Q: Our HOA board is still controlled by the builder with two declarants and one resident member who is the HOA president. We live in what is being sold as a guard-gated community. It has been over three years, and there is still no gate guard. However, we’ve been told we will be getting a guard soon. Also, the gates to the community are left open during the day. The HOA board said it is for convenience for potential buyers to access the community. With the current pandemic, the sales office is by appointment-only. Yet the gates are still left open during the day. Our community is divided in half by a vehicle bridge. The HOA president said the bridge would not be open to vehicle traffic until the community walls were completed and secured. The bridge has been opened, and the walls have not been completed. So, obviously the builder and HOA board members have lied to residents and potential residents. My question is do we have any recourse we can take against the HOA board or builder for their false advertising and outright lies regarding living in a guard-gated secured community?
A: You need to review the public offering statement you received when you purchased your home. The public offering statement normally informs a new homeowner of what he or she can expect as to the development of the community.
It is not unusual for a developer who still controls the board to have the gates to the community left opened during the day. Often, the gates are opened for not only prospective buyers but also for construction.
Normally, I would inform you to attend the next board meeting and under the second homeowner forum to raise these issues with the full board. With the quarantine, it is more difficult. You should contact the community manager to ask when the next board meeting will be held. In addition, you should contact the sales office for assistance.
You can contact an attorney to represent you and have the attorney send a formal letter to the developer and the board as to when a security service will be in effect. Unfortunately, much of the security is wrapped around the construction of the community, and you may just have to wait longer for its completion.
Q: Our homeowners association board changed, without any homeowner input, restrictions on the time before an election that political signs could be displayed on one’s own property. Before March 2019, there were no restrictions as to when they could be displayed. They changed it to 30 days before an election, always had to be removed 15 days after an election. They have used Nevada Revised Statute 116.325 as their authority for this action. This is a violation of free speech as outlined in the First Amendment. Does NRS 116.325 have more authority than the U.S. Constitution? In other words, are their restrictions legal? I’ve gotten many different opinions from lawyers and elected officials.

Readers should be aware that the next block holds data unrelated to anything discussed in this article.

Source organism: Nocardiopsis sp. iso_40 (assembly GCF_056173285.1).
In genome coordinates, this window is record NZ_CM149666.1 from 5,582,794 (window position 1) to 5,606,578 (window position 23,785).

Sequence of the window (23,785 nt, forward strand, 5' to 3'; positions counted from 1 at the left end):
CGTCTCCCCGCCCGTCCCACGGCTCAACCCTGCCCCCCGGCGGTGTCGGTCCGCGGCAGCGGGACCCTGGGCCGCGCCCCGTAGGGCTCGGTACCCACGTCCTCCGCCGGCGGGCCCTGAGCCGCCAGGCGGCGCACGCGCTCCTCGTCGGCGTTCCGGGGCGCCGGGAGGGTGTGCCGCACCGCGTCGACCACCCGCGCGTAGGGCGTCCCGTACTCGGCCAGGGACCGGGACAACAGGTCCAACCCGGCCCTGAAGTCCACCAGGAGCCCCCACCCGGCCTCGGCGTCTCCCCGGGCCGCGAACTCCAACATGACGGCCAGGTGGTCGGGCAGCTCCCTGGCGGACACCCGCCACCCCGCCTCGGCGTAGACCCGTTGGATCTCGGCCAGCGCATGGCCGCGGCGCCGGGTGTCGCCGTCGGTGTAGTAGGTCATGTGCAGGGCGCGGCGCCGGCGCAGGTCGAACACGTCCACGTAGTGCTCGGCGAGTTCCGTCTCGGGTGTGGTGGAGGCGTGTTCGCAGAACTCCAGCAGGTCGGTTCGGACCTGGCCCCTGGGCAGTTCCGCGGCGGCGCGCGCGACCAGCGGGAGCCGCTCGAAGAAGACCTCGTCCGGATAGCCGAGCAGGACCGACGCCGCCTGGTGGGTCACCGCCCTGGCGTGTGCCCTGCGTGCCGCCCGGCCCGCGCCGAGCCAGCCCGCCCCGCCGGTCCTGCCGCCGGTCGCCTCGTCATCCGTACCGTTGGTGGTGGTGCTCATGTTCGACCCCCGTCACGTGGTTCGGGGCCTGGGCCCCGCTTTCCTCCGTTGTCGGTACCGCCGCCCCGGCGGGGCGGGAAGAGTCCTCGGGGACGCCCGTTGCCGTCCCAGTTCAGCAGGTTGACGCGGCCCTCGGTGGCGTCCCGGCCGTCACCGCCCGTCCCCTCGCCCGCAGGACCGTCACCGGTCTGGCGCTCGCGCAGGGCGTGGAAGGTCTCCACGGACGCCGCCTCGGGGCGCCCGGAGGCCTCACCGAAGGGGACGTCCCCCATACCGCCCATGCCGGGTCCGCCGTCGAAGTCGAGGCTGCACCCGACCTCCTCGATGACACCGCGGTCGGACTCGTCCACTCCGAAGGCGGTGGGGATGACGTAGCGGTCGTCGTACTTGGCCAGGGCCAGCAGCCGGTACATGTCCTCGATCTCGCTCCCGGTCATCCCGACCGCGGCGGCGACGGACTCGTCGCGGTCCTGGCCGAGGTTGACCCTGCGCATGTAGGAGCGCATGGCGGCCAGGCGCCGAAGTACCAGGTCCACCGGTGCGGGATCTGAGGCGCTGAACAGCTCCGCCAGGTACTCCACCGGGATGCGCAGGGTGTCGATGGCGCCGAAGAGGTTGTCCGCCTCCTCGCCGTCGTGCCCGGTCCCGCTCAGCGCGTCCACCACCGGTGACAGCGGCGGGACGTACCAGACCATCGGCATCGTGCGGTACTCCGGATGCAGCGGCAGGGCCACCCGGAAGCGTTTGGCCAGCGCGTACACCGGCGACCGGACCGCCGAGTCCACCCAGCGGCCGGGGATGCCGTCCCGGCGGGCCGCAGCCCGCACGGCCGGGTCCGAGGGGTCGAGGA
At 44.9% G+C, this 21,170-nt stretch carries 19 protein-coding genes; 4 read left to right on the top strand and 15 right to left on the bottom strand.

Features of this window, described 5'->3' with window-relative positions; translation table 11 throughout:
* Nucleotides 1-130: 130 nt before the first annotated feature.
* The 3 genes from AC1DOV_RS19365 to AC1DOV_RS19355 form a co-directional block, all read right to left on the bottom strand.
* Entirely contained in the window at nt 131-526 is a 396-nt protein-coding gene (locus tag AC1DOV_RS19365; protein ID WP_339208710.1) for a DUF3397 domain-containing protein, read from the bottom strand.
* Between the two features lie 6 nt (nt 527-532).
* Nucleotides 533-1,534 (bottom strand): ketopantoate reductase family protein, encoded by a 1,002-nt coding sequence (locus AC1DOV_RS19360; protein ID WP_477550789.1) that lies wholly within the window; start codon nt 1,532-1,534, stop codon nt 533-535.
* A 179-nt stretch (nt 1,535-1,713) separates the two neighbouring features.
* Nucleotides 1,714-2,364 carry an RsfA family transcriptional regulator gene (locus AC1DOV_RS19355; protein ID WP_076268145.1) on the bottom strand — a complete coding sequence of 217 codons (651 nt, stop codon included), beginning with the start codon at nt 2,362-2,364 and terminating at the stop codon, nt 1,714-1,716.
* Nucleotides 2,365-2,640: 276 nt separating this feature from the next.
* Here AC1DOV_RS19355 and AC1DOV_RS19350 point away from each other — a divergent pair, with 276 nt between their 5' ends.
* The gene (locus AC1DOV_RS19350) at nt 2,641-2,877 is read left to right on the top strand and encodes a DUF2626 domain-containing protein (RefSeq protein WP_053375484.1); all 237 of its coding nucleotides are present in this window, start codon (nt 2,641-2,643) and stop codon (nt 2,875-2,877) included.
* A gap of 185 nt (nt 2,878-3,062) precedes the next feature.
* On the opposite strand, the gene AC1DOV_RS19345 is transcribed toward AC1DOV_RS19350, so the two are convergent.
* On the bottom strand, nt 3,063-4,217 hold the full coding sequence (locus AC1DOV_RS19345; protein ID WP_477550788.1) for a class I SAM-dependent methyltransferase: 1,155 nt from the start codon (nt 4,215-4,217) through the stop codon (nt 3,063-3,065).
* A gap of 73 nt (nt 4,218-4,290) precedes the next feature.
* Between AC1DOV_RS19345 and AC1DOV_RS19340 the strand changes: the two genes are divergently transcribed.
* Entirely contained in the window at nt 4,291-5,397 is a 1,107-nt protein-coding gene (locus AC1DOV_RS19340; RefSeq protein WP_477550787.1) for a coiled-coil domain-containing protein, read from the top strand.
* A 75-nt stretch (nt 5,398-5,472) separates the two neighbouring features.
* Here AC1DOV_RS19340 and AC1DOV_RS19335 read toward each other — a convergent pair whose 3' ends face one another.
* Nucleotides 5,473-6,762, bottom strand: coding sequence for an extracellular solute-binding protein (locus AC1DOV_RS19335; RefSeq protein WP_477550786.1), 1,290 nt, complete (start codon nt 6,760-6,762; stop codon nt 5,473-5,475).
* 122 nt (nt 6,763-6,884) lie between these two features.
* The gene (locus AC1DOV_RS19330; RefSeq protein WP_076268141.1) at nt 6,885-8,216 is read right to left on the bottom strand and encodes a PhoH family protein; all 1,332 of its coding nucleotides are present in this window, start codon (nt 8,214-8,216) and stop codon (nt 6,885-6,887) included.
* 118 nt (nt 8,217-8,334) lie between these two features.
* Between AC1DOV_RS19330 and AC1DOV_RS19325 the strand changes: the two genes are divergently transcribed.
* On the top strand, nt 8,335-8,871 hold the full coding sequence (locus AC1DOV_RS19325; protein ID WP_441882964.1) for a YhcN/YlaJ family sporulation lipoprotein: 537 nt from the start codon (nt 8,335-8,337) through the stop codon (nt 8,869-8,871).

A: I am not a constitutional scholar, but NRS 116.325 pertains to the displaying of political signs within an association. State law has specific requirements. One of those requirements states, under subsection (1c), that political signs also are governed by the applicable laws of city or county ordinances.
You should refer to the city or county ordinances as to the 30 days before an election and 15 days to be removed after the election. If you find this information is not correct, and the ordinances have other requirements as to the displaying of the political signs, you should submit that information to your association.
As to the First Amendment rights, free speech and political signs, you would need to address those questions with an attorney who specializes in constitutional law.
Barbara Holland is a certified property manager (CPM) and holds the supervisory community manager certificate with the state of Nevada. She is an author and educator on real estate management. Questions may be sent to email@example.com.